We were delighted when we shared this on Twitter and Andrea Beaty (who wrote the book that got our ideas started) saw it and commented on it! As budding scientists, engineers and architects, our favourite quote from the book was

“There are worse things to do when you’re in grade two than to spend your time building a dream”.

 

19 Apr

5th class conducted an experiment this week using the strand energy and forces and the strand unit heat. The objective of the experiment was to measure and record temperature using a thermometer. The children had to compare the heat insulation properties of different materials. These materials included, aluminium foil, fabric and tissue paper. Each group had to ‘insulate’ their cups using the materials provided. Each group was given a recording sheet and the children had to check the temperature of each cup throughout the day.
When the children had finished their experiments, they wrote a short synopsis about the experiment and its results. They also calculated how much the temperature decreased between each reading. We discussed what insulation material worked best according to the children’s findings. We also discussed, as a class, what they learnt about heat insulation and what other ways they think we could carry out the experiment.

The children had great fun designing their heat insulators!

 

Recording their results

The children with their heat insulators

 

10 Apr

STEM challenge number 1: Design and make a paper aeroplane which can float.

6th class passed this test with flying colours 🙂 !! They were tasked with designing and making a floating paper aeroplane. With a homework pass at stake for the winning design, we had some heavy negotiations about the best and fairest test to grade our designs.  We decided that our floatplanes would need to carry/hold 5 marbles when floating.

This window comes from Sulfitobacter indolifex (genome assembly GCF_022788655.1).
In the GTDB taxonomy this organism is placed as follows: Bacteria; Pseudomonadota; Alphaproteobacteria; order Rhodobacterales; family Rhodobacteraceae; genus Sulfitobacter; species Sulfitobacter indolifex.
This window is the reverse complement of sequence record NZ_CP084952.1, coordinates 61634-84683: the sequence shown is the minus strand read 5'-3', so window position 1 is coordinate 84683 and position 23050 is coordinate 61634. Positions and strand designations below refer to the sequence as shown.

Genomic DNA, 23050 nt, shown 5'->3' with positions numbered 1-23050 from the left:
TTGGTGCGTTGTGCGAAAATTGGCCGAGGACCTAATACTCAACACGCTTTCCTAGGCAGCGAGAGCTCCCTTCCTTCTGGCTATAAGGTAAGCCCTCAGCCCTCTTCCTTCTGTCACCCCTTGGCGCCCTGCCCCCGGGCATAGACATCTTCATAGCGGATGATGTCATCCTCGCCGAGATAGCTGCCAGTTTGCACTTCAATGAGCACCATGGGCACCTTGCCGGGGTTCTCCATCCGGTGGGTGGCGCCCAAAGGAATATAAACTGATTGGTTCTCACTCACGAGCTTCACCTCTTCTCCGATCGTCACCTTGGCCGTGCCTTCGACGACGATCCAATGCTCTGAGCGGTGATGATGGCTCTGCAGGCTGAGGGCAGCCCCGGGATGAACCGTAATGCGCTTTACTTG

We worked in pairs to design and make a paper floatplane.  It was important to use waterproof materials for this task, but also to ensure our designs could also function as planes.  We trialed many deigns both in the water and through distance flying.  We were allowed to measure the distances our planes travelled and also how long they floated and how much weight they could bear during the design process.  This helped us to improve design.

Here are some of our results!!

 

27 Feb

We were delighted to take part in the FIRST Lego League Competition in Galway again this year as part of our Lego Club. This was our third year to enter the competition and we had a brilliant time again.

There are 3 main elements to the competition – The Project, Core Values and The Robot Game & design

Problem

For the project this year we were asked to look at ways we find, use, transport and dispose of water and how we could improve this. We started looking at all the ways we use water in our lives. At Lego Club we split into groups and listed all the ways we use water every day. Then we wrote as many ideas down on ways we could save water. That’s how we came up with our idea.

 

Research